On Nov. 10 the family leaves for Iowa. While the Donovans can’t wait to bring Sam home to Cascade, they feel some lingering anxiety about bringing a child from the Vietnamese countryside into their almost entirely white, middle-American town. “I’m worried about the closed-mindedness of people,” says Mike. “Yeah,” adds Judy. “Like the first time he comes home from school and tells us how some kid called him a name his mother taught him.”

Landing in Cedar Rapids the next day, Sam smiles shyly at sister Andrea and hugs brother Adam’s leg. “I think he likes me,” Adam says. Sam has his first meal at Hardee’s (chicken strips, fries and a Coke), and by 1 p.m. the Donovans arrive home, where Judy walks her new son to his room, decorated with fish decals on the wall. “You like this?” she asks. Sam thrusts both thumbs up. Gingerly he explores the four-bedroom house, then sits on his bed with the teddy bear. “He has his feet crossed,” Mike says. “That means he’s comfortable.”

In the weeks that follow, though, Sam seems subdued. When Judy sends him to daycare after she returns to work in December, he is uncommunicative with other children at first. Then one day another child asks him a question. “No,” replies Sam firmly. “One of the kids came running up and said, ‘He can talk!’ ” recalls Stacy Takes, 25, who runs the center. The only hint of racism surfaces not in the schoolyard, as the Donovans had feared, but at a restaurant, courtesy of an inebriated adult. “Is he yours? Where is he from?” the man asked brusquely. Mike brushed him off without incident. Otherwise neighbors greet Sam warmly, be it at Sunday mass or the supermarket, or while watching Adam play forward for the Cascade High basketball team. The brothers are pals and can often be found wrestling on the living room floor. “The hardest part is constantly setting examples,” Adam says. “Because he copies everything I do.” For Andrea, however, bonding with Sam took more time. “At first I was worried [Adam and I] wouldn’t get enough attention,” she says. But after three months or so, “she’s become a mother hen,” Judy says, “reminding him to put on his pajamas and brush his teeth.”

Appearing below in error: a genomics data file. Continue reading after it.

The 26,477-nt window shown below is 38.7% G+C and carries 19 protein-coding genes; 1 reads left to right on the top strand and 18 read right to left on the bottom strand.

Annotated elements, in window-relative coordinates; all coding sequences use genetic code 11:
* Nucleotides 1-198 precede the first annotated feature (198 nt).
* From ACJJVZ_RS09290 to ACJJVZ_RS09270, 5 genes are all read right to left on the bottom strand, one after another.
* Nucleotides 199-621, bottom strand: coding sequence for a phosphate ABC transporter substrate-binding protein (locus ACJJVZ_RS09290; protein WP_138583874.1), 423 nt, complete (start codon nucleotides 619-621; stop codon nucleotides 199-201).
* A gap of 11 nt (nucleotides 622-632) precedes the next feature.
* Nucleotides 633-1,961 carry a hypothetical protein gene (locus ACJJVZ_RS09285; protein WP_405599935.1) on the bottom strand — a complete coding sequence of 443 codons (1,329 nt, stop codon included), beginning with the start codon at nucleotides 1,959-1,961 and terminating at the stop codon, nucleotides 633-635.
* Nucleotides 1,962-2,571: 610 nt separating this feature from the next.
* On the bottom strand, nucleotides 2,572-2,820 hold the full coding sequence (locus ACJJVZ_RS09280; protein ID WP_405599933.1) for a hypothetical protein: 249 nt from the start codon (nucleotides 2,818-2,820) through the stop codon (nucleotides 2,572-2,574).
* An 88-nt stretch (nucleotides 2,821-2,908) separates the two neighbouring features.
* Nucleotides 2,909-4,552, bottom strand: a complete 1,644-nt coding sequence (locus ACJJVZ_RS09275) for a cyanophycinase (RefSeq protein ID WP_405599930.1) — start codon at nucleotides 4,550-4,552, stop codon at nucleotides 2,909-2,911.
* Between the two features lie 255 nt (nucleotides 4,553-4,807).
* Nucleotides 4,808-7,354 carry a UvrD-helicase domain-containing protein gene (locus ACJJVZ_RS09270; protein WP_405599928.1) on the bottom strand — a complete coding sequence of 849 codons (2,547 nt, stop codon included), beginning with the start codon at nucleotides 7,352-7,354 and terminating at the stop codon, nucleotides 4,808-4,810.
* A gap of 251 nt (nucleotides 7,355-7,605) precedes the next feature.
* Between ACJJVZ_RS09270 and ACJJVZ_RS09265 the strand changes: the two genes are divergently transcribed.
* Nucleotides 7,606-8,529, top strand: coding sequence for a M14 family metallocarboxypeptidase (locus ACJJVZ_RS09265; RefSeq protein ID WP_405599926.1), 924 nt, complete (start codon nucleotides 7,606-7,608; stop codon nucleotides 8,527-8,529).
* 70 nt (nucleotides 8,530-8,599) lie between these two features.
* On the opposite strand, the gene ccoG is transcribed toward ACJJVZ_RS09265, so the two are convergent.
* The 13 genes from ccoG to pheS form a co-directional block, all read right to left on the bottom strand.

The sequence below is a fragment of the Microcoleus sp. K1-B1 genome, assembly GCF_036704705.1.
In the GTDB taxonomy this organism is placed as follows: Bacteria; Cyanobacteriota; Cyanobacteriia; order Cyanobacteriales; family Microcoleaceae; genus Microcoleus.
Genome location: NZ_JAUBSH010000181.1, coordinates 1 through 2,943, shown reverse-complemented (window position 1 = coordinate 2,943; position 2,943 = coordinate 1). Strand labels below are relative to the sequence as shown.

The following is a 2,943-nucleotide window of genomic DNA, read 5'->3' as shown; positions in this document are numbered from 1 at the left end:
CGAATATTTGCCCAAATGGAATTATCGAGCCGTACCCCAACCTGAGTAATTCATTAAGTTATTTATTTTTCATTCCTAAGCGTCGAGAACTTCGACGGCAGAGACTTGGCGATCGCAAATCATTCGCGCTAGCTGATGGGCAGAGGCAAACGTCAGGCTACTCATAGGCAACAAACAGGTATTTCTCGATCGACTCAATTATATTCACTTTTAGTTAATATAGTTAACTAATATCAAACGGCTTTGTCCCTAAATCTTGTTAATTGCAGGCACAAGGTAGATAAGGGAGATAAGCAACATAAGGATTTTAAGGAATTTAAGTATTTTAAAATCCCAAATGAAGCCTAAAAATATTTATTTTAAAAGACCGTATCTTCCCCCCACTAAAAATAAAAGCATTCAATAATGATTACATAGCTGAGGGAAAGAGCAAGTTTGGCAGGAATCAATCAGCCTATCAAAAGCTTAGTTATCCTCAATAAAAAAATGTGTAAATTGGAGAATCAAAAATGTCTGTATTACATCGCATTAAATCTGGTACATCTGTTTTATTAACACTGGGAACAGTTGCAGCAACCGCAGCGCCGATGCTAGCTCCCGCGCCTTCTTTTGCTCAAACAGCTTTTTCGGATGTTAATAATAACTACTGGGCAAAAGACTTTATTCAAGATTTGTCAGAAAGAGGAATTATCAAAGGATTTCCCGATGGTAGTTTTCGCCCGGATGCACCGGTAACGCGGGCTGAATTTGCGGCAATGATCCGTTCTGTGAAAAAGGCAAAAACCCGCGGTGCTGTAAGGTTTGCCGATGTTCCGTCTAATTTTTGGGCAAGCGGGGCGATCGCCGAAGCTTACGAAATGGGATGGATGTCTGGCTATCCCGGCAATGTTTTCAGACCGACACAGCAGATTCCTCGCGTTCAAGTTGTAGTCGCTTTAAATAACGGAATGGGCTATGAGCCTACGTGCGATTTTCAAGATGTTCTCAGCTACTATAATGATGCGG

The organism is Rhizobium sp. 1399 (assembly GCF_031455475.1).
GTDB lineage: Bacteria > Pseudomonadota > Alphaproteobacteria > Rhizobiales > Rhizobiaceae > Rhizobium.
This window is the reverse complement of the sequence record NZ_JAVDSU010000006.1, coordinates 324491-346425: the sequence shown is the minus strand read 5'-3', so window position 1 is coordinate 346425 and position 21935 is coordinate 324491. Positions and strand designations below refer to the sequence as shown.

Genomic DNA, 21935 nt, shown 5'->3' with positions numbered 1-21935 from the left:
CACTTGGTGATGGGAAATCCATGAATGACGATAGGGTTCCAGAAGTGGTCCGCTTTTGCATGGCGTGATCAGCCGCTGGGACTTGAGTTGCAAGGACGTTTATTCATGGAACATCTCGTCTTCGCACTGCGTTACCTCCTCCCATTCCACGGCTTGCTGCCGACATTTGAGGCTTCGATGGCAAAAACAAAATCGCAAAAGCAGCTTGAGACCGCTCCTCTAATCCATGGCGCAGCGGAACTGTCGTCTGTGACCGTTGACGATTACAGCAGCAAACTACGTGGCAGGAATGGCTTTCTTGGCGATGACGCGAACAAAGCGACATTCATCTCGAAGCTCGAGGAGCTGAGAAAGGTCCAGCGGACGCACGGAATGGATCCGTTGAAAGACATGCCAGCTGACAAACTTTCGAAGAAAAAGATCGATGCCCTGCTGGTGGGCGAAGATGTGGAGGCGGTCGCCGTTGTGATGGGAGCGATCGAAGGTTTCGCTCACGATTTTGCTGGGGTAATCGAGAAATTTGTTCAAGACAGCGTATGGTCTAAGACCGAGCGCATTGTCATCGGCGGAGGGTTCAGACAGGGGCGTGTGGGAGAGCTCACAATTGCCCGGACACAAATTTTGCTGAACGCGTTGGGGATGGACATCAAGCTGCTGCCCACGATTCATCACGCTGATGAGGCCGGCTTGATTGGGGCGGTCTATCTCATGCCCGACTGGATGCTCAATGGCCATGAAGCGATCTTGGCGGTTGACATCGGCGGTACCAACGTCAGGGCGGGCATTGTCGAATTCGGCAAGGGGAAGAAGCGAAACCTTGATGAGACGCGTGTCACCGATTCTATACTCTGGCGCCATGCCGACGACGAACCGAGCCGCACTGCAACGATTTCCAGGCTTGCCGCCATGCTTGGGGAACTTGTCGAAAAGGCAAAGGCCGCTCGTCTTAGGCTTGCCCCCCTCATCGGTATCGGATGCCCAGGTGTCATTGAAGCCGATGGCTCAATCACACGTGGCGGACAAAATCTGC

This month social worker Fred Barrionuevo will make one last visit to the family, then write up a report—the final hurdle in the adoption process. His evaluation will almost surely be positive. “The quality of love is there,” he says. “They are treating him like a birth son.” Still, Mike and Judy try to ensure that Sam doesn’t forget his Vietnamese roots. He made a big step toward reconciling past and present when he declared recently that he had “two moms.”

Soon the family will begin the two-month naturalization process leading to Sam’s becoming a U.S. citizen. But every time the boy shares their table, watches videos with them or throws his arms around one of their legs, Mike and Judy Donovan know the hard part is over. “It feels,” says Judy, “like he’s been here forever.”

Richard Jerome

Joanne Fowler in Ho Chi Minh City and Cascade